Every direction was a confusing re-loop or dead end. The pain did not act like anything I understood. I consulted Vidyamala Burch's book, Living Well with Pain and Illness and Craig Williamson's Muscular Retraining for Pain-Free Living and Louise Hay's Heal Your Body. I practiced the "body tool" a Shaman taught me.
When I couldn't hike up Lookout Mountain without surging pain in every step I was finally willing to pause. So, for a time. I stopped. There's a section in my favorite translation of the Tao te Ching that says, when there's an obstacle, the water simply waits until it has built up enough around the obstacle to just simply move around it.
I stopped physical activity, except for walking. It was not out of giving up. I was trying a new direction. Rest. Resting the nerve impulses that had set up habitual patterns that had begun to cause a flare up of old pain. Therapeutically, it is something to try. Rest is highly undervalued in our culture. I gave it a go. Some therapists will not agree ...but I needed a deeper connection with what was happening besides "doing more" of "what I knew."
I paid attention to my body as I laid down, as I walked, drove, played, worked. I drank lots of water. Took great care of myself; salting, oiling, supplements regularly.
Six months later I tolerated a hike with no pain. I can now do yoga again, and with the help of a loved one who studied yoga deeply. I learned which poses I need to modify and I learned remedial poses instead of forcing myself into ones that are meant for a different body type.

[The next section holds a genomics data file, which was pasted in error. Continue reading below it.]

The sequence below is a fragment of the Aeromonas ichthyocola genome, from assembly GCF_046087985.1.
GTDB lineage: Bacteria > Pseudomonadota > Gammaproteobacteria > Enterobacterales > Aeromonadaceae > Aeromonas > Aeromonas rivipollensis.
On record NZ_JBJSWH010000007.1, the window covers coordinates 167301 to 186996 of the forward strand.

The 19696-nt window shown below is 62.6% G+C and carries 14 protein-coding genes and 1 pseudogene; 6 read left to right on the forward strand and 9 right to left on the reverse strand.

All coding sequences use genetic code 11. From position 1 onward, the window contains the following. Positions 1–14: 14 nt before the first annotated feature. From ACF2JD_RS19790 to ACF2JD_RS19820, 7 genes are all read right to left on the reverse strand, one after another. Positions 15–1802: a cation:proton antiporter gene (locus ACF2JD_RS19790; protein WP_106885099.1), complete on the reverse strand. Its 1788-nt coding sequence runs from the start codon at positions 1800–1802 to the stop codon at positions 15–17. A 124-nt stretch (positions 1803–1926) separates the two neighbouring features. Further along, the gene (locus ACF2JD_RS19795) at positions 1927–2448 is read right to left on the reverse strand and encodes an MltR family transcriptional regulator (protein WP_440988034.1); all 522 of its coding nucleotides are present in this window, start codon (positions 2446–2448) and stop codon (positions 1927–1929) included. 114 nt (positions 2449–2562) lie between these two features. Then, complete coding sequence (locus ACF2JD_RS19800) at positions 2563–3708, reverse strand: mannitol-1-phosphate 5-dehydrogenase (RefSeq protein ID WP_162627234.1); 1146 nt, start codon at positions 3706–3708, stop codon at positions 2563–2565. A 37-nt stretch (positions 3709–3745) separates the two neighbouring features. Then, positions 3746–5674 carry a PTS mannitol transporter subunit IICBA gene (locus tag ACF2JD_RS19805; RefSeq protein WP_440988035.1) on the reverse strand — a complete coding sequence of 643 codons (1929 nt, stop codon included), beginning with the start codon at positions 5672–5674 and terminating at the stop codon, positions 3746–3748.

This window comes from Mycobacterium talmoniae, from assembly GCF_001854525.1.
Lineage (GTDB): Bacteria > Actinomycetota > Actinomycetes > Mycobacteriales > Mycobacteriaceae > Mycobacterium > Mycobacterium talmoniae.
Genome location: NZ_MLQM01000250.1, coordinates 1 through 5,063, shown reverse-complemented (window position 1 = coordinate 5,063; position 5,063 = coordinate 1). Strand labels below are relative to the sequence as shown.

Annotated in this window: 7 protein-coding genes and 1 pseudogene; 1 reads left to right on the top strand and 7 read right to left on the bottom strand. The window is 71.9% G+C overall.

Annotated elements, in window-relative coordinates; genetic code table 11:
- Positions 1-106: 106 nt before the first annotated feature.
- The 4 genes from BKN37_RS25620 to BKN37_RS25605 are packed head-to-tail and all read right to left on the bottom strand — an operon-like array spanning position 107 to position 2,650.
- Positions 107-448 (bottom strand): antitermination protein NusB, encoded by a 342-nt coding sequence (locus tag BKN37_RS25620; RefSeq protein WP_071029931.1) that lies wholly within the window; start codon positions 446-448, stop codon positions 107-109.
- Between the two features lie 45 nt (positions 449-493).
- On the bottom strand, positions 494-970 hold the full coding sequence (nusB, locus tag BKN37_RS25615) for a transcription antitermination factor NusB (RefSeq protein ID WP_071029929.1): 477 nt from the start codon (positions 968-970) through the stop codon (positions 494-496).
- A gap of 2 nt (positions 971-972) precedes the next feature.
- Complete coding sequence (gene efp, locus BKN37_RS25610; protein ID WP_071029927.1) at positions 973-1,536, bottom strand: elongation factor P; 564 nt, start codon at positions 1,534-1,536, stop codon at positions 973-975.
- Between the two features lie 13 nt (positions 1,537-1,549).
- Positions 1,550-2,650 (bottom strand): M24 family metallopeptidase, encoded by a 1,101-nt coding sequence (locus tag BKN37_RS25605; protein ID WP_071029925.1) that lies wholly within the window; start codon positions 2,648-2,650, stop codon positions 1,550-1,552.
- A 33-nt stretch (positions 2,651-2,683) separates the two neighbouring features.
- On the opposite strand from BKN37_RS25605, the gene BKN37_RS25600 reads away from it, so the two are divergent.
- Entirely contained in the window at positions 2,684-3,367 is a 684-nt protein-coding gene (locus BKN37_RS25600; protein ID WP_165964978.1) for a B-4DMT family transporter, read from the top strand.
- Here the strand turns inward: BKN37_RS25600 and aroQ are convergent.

New mysteries. This time the pain responds to the "first tier" of self care, alleviated by: meditating and breathwork, massage, walking, cardio and core work, adequate hydration, stretching, exercising muscles in the pelvis, sacrum, legs, and low back. Also muscle rolling, analgesic topicals and ice/heat. Right now my favorite is resting with positional release supports. I can show you that.
This time a physical therapist, Amy Burtt at Swedish in Ballard, found "the missing piece" of the puzzle, locating a restricted lumbar vertebrae that was referring pain far from the source. Just one week of her suggestions brought the pain level way down.
This time meditation helps. After a few minutes of sitting, I can feel gravity all the way down on the sits bones, and feel the hinge at thoracic spine at the lower edge of the rib cage having the possibility to rise in extension. I'm more able to consciously relax my lower body. On a firmer, yet more pliable lower body, my cervical spine is well supported, and the mandible finds its placement elevated above the clavicle, upright instead of tucked. My nervous system settles, supported and quieted; inflammation slowing and unwinding.
The pain might return, or it might not. I keep up with modified yoga, Craniosacral, my usual self-care, the stretches in learned in PT, and also with suggestions by Pete Escogue for hip alignment. But just as ever, I feel encouraged to believe that with consistent, informed care...and a willingness to keep changing the program as needed, the body does go to its next level of health, with or without symptoms.
Health can be regarded as "feeling free within the harness." An ability to adapt and to be free to choose. Let's again choose to be open to finding out what we are called to next.
I'd love to hear about your healing journeys. May you be happy.